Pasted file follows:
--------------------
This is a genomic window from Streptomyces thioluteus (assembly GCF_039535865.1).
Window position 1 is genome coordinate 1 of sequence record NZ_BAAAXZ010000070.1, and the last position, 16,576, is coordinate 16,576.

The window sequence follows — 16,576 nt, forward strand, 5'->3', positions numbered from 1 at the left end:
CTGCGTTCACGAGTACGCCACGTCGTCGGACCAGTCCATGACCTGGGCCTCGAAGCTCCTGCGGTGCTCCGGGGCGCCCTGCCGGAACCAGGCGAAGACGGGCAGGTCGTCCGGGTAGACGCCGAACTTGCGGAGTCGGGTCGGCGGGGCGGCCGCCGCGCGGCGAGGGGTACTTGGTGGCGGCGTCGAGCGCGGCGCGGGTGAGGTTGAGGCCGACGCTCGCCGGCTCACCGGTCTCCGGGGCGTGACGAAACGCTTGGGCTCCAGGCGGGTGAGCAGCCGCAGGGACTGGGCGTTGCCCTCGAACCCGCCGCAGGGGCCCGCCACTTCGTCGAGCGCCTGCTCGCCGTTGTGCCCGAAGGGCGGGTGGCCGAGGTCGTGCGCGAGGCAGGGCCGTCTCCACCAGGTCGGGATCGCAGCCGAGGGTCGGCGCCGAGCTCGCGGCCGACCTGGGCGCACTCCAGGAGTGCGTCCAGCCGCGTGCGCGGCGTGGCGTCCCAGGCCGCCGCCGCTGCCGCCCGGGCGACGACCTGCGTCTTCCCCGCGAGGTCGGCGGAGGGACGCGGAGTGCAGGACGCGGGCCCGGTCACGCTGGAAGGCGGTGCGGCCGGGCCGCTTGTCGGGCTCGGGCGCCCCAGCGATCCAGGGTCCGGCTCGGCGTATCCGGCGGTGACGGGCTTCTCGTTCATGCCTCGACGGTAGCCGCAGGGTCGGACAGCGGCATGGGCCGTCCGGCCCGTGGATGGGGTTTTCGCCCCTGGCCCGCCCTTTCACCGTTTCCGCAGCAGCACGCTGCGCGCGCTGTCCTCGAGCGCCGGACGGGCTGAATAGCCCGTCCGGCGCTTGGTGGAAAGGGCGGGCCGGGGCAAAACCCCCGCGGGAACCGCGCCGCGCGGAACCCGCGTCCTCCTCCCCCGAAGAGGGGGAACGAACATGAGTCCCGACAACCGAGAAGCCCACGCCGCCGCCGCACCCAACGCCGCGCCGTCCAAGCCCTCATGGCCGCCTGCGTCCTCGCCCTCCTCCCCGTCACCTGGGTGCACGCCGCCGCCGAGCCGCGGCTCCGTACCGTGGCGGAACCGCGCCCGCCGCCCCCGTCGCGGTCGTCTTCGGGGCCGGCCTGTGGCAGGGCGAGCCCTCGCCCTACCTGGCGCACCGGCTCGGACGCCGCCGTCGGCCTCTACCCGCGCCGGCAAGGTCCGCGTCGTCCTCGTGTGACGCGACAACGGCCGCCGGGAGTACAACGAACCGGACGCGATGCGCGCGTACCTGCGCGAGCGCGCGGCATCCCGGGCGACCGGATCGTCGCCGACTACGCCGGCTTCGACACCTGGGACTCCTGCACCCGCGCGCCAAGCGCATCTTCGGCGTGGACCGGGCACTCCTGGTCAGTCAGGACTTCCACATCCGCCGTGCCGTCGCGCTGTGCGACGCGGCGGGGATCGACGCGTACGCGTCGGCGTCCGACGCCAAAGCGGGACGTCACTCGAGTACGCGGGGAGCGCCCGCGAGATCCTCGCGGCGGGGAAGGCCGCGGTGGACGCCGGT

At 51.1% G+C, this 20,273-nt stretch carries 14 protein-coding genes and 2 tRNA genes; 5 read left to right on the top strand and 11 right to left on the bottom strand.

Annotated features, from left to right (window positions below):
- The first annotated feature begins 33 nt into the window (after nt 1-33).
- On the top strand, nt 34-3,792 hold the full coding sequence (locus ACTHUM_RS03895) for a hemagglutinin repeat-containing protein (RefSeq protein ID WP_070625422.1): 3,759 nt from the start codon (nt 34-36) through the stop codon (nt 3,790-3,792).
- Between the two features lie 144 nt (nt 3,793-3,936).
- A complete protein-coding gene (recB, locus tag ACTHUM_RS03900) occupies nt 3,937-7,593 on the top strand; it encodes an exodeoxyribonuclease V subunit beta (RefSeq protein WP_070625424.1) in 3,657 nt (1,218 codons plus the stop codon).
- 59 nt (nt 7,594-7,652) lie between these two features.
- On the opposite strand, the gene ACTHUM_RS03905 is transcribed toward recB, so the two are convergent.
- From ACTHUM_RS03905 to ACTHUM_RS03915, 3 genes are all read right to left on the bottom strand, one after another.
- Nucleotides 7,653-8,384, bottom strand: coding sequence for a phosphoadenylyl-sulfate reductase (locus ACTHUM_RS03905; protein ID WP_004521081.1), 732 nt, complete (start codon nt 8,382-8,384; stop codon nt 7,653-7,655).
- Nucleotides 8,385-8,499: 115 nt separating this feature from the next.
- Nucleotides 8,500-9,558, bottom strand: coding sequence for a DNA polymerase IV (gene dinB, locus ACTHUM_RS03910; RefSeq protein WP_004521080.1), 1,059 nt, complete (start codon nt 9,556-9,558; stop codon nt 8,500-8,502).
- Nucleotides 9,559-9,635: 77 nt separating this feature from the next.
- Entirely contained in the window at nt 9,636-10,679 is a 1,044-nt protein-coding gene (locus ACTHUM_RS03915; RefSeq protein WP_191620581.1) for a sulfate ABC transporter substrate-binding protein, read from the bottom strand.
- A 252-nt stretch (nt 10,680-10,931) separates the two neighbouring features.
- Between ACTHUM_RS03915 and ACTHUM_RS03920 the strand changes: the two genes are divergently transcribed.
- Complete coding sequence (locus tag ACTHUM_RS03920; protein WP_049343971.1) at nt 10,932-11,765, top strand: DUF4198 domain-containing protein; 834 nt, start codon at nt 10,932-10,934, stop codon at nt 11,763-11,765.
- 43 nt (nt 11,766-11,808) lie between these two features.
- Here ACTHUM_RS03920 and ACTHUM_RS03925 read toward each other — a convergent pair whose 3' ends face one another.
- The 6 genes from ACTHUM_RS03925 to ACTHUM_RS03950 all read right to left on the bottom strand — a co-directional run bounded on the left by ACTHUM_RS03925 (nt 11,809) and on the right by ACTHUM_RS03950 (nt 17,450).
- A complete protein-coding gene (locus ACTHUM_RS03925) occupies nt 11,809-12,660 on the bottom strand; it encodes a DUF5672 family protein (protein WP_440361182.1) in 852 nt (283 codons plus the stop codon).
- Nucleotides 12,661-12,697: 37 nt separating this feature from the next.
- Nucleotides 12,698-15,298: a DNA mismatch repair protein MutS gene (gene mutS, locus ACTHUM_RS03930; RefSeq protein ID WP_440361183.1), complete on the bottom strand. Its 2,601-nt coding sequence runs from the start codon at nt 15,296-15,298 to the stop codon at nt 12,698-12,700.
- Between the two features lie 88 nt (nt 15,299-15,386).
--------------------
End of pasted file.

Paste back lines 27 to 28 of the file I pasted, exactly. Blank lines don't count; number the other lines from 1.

- Nucleotides 12,698-15,298: a DNA mismatch repair protein MutS gene (gene mutS, locus ACTHUM_RS03930; RefSeq protein ID WP_440361183.1), complete on the bottom strand. Its 2,601-nt coding sequence runs from the start codon at nt 15,296-15,298 to the stop codon at nt 12,698-12,700.
- Between the two features lie 88 nt (nt 15,299-15,386).